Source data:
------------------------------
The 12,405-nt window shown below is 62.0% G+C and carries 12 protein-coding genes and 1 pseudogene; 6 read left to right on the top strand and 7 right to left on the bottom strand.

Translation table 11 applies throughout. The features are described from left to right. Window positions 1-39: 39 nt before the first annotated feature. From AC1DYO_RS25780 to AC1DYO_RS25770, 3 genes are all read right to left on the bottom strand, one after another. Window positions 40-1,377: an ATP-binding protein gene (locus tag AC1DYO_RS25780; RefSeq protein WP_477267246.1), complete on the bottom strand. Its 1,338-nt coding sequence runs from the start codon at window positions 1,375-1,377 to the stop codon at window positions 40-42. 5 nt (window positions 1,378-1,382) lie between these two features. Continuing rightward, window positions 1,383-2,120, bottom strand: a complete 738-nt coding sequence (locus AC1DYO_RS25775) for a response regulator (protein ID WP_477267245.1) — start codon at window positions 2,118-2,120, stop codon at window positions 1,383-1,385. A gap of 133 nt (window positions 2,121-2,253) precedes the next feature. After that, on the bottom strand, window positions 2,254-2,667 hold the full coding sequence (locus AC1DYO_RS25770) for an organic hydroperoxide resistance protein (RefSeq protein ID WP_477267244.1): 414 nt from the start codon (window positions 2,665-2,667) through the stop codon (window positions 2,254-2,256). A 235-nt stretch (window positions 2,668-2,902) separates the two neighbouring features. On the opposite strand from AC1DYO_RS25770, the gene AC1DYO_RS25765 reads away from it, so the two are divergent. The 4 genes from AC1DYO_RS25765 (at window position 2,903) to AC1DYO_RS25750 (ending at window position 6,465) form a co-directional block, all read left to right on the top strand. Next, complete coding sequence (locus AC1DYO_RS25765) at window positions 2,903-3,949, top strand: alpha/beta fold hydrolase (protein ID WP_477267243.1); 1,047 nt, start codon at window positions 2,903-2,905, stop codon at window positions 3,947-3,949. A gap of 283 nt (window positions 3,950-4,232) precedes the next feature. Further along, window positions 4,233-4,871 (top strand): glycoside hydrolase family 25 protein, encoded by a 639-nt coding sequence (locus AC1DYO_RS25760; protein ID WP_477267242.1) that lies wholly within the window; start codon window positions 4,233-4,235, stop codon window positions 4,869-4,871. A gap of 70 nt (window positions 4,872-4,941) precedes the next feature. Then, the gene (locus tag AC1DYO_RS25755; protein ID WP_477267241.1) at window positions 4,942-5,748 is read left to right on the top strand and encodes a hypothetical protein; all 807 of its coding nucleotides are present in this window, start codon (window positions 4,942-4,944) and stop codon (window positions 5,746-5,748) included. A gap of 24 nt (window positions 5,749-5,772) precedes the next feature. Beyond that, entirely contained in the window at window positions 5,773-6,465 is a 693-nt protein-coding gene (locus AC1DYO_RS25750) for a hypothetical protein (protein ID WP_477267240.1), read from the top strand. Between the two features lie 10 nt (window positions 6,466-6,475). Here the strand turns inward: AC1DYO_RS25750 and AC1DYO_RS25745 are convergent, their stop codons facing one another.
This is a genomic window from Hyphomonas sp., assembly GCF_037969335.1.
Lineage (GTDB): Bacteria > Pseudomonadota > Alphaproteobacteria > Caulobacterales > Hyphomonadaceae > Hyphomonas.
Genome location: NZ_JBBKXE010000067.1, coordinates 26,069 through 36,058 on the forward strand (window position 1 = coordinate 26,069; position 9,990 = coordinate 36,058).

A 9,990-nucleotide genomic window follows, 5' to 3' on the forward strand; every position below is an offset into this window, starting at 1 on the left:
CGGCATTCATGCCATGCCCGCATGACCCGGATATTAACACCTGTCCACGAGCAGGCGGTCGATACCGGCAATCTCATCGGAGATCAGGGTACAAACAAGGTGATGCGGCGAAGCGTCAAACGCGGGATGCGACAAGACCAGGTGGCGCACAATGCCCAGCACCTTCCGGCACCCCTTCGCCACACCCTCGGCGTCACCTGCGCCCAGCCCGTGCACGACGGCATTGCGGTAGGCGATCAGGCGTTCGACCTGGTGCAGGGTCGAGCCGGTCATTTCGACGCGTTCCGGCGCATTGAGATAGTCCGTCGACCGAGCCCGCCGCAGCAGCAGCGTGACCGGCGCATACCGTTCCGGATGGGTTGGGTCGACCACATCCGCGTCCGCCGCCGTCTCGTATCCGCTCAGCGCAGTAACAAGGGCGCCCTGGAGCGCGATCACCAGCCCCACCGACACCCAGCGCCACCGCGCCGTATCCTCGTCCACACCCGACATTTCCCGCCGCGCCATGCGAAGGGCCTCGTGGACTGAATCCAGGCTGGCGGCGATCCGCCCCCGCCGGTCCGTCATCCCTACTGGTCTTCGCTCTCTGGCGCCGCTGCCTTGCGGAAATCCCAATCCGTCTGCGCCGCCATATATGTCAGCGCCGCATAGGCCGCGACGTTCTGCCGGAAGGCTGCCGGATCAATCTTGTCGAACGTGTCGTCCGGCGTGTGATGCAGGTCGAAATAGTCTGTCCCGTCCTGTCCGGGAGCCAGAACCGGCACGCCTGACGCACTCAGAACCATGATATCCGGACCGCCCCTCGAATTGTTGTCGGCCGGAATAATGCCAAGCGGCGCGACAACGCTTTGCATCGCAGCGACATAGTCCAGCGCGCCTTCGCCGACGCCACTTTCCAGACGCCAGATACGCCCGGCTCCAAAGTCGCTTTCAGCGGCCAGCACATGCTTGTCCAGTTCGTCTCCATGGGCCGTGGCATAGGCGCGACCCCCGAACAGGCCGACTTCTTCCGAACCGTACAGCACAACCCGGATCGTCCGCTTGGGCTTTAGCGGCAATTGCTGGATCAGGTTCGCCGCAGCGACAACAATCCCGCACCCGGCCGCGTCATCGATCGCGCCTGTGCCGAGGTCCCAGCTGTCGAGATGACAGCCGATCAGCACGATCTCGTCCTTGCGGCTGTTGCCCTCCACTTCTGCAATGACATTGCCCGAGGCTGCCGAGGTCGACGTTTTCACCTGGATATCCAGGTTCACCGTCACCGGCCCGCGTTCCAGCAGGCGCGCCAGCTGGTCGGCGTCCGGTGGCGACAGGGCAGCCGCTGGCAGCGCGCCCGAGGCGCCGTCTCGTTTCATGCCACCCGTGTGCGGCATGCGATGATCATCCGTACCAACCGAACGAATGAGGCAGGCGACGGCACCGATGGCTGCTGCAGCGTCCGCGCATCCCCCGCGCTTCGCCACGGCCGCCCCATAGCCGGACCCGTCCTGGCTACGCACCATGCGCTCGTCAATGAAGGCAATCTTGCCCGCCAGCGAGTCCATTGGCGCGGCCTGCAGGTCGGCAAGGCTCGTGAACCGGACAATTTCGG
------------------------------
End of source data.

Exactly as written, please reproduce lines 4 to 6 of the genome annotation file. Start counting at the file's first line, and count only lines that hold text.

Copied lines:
Lineage (GTDB): Bacteria > Pseudomonadota > Alphaproteobacteria > Caulobacterales > Hyphomonadaceae > Hyphomonas.
Genome location: NZ_JBBKXE010000067.1, coordinates 26,069 through 36,058 on the forward strand (window position 1 = coordinate 26,069; position 9,990 = coordinate 36,058).

A 9,990-nucleotide genomic window follows, 5' to 3' on the forward strand; every position below is an offset into this window, starting at 1 on the left: